Dissections logo scissors body by Deena Warner

 


Dissections logo pterodactyl by Deena Warner


 

 

 

 



Artwork: Run for the Trees by Will Jacque
Artwork: Run for the Trees by Will Jacques

Re: Your MyCodependency

Sharon Diane King

Esteemed chittering primates,

We acknowledge receipt of your urgent missive regarding the change in status of our liaisons mangereuses. Happy to discuss.

We do acknowledge that yours is a rather delicate position. Still, the present circumstances didn’t exactly spring up overnight, did they? No, indeed. You chose the alliance, after all. You knew to what end you were using the means for.

The means, meaning us.

May we remind you? It was you that started the whole ball rolling. Our kingdom has stuck around for eons, just being us: the primary link between your subdivided world, the place of first contact between living and dead. Fact is, we’ve always done your dirty work. We were the corporeal cleansers, the terrestrial healers; we’d been swallowing up your deceased and decaying for decades. Toxin- and guilt-free.

Then, the great change. Some or one of you – we still don’t quite get that single entity business – surmised we might be useful. Could be called upon to dispose of your undesirables, perhaps in a more formal way. The idea grew on you. You wooed us, co-opted us. We made you pleased, almost giddy. Fun guys, we believe you said. And we grew with the project. You came up with that lovely computer interface gadget, so we could communicate, as we do now. We burgeoned into your special partners in the revamped dispensation of the departed, your carefully wrought cloaking device of eternity. You summoned us to be in – oh, that key concept! – in on the most intimate part of the final ceremonies: a gathering of somberly-dressed people, a flower-strewn fond farewell, the loved one in the wooden casket enveloped within a pretty cape. That cape, of course, subtlely comprised of colony after colony of us, enmeshed in warp and woof. Sometimes, if families had a rather sardonic wit, we shroomshrouds were festooned with toadstool designs. Then you said goodbye...

...and we said hello! The box dropped into the ground, and we and Grandma really got to know each other.

But you just couldn’t leave it at that, could you? Of course not; it was all too tempting. It had worked so well with dead things, why not try it out elsewhere? After all, you’d been quite in a stir about what to do with the ambulant dead. We will avoid the vulgar term, knowing how mordant it is for you. You loathed these beings that had grown in your imagination, then overnight, showed up in the shambolic flesh. (Must have given you quite a turn.) The mindless terror of their attacks, the loss of your way of life, the destruction of community. Whole cities off-limits because of what you called their infestation. Your elders having to keep constant watch, your youth terrified to sleep at night. You wanted them to disappear.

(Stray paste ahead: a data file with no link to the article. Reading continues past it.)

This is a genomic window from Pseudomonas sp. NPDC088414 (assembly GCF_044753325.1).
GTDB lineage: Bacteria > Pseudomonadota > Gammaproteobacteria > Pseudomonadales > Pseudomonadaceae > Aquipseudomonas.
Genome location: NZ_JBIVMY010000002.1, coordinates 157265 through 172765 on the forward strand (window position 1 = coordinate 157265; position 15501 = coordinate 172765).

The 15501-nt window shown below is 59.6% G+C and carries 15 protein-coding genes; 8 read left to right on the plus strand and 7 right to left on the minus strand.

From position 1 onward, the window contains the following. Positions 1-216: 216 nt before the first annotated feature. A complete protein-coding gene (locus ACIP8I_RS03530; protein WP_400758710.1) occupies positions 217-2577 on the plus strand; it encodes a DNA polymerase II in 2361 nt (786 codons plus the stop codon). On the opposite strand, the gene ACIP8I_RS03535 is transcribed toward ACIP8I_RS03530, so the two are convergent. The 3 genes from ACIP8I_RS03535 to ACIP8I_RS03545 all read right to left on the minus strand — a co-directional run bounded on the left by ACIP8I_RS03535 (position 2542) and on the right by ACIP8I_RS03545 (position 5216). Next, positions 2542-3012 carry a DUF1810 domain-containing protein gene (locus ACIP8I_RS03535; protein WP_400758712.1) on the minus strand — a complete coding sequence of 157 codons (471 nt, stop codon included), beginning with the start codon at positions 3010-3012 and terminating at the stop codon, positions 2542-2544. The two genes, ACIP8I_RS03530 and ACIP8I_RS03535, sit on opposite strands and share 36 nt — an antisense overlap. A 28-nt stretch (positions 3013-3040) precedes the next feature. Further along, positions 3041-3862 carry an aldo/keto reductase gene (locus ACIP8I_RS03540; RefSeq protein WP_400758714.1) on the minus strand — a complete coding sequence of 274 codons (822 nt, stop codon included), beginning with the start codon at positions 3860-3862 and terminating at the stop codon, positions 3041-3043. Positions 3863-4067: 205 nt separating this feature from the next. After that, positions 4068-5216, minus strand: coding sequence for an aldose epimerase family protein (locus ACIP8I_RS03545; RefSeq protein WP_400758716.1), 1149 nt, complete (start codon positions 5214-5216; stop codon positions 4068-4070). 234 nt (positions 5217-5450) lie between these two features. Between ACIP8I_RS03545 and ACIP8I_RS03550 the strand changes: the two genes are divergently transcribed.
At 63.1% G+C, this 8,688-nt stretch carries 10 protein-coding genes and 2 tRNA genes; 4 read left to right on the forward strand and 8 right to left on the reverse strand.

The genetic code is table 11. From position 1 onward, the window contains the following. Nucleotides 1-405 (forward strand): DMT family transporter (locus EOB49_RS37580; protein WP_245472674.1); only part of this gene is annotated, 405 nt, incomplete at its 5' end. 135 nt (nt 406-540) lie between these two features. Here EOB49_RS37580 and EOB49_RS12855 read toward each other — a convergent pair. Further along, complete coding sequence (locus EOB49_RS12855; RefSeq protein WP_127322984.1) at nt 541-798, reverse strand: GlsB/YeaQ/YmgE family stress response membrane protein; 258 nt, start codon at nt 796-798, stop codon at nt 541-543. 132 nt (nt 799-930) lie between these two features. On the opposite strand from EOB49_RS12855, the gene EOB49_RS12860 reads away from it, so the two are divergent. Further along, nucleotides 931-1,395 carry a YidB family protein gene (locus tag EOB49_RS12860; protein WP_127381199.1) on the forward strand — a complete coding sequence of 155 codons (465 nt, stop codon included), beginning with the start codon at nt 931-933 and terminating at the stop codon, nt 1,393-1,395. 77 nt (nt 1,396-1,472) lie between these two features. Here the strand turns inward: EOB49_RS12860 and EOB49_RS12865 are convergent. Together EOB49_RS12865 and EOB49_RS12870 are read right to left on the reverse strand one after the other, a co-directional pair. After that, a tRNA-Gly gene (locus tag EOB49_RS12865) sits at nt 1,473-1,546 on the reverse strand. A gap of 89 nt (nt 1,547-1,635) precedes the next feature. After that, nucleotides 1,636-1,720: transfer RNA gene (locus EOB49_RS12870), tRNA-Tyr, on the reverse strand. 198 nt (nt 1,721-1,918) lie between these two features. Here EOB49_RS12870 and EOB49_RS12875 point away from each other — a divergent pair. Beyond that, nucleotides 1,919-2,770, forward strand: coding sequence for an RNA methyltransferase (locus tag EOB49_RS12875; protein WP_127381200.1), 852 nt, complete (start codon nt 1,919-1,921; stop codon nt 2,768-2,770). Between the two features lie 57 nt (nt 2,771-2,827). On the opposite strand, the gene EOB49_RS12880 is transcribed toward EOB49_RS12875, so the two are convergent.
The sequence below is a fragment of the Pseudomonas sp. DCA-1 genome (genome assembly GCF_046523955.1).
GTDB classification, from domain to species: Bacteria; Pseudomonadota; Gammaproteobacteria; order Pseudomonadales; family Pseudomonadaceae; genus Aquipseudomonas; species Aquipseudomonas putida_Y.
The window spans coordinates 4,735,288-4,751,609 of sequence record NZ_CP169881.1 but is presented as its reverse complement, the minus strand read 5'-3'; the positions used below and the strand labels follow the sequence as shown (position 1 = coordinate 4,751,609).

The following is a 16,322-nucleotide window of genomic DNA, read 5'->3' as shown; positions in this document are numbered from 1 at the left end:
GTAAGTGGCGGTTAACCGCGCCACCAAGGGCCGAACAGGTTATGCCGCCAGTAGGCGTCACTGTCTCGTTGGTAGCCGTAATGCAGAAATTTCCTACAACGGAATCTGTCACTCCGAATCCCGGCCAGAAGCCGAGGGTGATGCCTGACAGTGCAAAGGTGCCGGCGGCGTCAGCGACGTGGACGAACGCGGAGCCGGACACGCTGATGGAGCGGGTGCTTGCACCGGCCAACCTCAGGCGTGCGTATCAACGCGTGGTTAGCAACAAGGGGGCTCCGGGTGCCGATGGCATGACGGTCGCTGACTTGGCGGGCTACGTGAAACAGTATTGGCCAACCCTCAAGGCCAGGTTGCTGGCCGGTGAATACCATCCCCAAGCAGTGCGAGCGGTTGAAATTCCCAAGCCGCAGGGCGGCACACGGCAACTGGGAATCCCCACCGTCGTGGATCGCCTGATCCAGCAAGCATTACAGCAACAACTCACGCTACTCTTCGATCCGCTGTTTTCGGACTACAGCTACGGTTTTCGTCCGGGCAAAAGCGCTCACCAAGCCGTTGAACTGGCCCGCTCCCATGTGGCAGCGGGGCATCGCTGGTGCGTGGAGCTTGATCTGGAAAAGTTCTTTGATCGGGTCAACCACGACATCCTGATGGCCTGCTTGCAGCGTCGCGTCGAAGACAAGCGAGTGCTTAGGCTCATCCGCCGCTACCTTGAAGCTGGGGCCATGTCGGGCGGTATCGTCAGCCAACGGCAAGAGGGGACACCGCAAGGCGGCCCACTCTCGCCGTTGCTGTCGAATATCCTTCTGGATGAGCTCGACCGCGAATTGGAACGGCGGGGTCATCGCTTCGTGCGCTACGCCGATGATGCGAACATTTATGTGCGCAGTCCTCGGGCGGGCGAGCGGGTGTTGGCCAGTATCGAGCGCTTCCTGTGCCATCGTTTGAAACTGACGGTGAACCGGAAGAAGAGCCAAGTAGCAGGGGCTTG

We made that happen. Yes, we did.

Oh, you did give our disposal of these upstart moribundas an admirable touch of style. After all, we thrive on varieties of consumption, and you offered us so many ways to dress for dinner! We lurked in leotards, lingered in lingerie. Loitered in day-glo-hued sweatsuits, drab chinos and dark blazers, baggy pants and diamond-studded T-shirts. The latter were a bit crunchy. We skulked in crisp tuxedos with plaid cummerbunds, in linen suits with checked ties, in vintage tweed smoking jackets. In every get up, there we were, marking time until the right moment. Satiny cocktail dresses. Silken kimonos. Lacy black corsets. Racy prom dresses. Soft wool pashminas, stretch cotton capris, seersucker bustiers. And oh, the hats! Dizzying, really, if we were susceptible to vertigo. You made the choices so enticing for your nemeses, too. The eye-catching ads, the smell-o-vision promotionals, the ceaseless audiomedia dronings of just the right words to be processed by the feeding frenzied. After all, these wasting wastrels just wanted to fit in. And your To Undie For! line of clothing made them feel as if they’d finally made it. What cadaveravenous folks wouldn’t go for designer togs that came with the promise of an all-you-can-eat brains buffet, with validation of buyers’ receipt?